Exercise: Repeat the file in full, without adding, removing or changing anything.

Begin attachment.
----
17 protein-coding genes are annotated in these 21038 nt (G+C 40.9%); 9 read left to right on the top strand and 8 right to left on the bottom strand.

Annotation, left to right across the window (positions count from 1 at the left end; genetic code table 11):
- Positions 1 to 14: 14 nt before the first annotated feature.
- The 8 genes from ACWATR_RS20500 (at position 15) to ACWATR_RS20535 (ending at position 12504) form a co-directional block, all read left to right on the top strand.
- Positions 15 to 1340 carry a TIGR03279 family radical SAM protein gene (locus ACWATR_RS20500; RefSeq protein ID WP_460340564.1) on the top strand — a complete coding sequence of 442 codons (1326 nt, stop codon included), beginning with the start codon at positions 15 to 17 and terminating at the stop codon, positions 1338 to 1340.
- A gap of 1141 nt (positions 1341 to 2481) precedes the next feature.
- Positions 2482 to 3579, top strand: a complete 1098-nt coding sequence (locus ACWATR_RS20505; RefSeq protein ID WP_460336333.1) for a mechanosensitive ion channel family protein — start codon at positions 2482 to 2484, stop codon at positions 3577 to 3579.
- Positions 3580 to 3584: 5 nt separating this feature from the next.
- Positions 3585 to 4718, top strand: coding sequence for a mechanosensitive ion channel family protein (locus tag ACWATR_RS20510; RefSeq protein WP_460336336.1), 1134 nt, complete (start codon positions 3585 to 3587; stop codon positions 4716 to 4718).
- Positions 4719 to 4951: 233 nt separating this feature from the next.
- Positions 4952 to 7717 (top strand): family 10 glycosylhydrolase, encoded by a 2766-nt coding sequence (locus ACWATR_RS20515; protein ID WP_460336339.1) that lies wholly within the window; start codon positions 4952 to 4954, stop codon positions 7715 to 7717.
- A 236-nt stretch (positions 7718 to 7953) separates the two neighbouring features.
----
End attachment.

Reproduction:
17 protein-coding genes are annotated in these 21038 nt (G+C 40.9%); 9 read left to right on the top strand and 8 right to left on the bottom strand.

Annotation, left to right across the window (positions count from 1 at the left end; genetic code table 11):
- Positions 1 to 14: 14 nt before the first annotated feature.
- The 8 genes from ACWATR_RS20500 (at position 15) to ACWATR_RS20535 (ending at position 12504) form a co-directional block, all read left to right on the top strand.
- Positions 15 to 1340 carry a TIGR03279 family radical SAM protein gene (locus ACWATR_RS20500; RefSeq protein ID WP_460340564.1) on the top strand — a complete coding sequence of 442 codons (1326 nt, stop codon included), beginning with the start codon at positions 15 to 17 and terminating at the stop codon, positions 1338 to 1340.
- A gap of 1141 nt (positions 1341 to 2481) precedes the next feature.
- Positions 2482 to 3579, top strand: a complete 1098-nt coding sequence (locus ACWATR_RS20505; RefSeq protein ID WP_460336333.1) for a mechanosensitive ion channel family protein — start codon at positions 2482 to 2484, stop codon at positions 3577 to 3579.
- Positions 3580 to 3584: 5 nt separating this feature from the next.
- Positions 3585 to 4718, top strand: coding sequence for a mechanosensitive ion channel family protein (locus tag ACWATR_RS20510; RefSeq protein WP_460336336.1), 1134 nt, complete (start codon positions 3585 to 3587; stop codon positions 4716 to 4718).
- Positions 4719 to 4951: 233 nt separating this feature from the next.
- Positions 4952 to 7717 (top strand): family 10 glycosylhydrolase, encoded by a 2766-nt coding sequence (locus ACWATR_RS20515; protein ID WP_460336339.1) that lies wholly within the window; start codon positions 4952 to 4954, stop codon positions 7715 to 7717.
- A 236-nt stretch (positions 7718 to 7953) separates the two neighbouring features.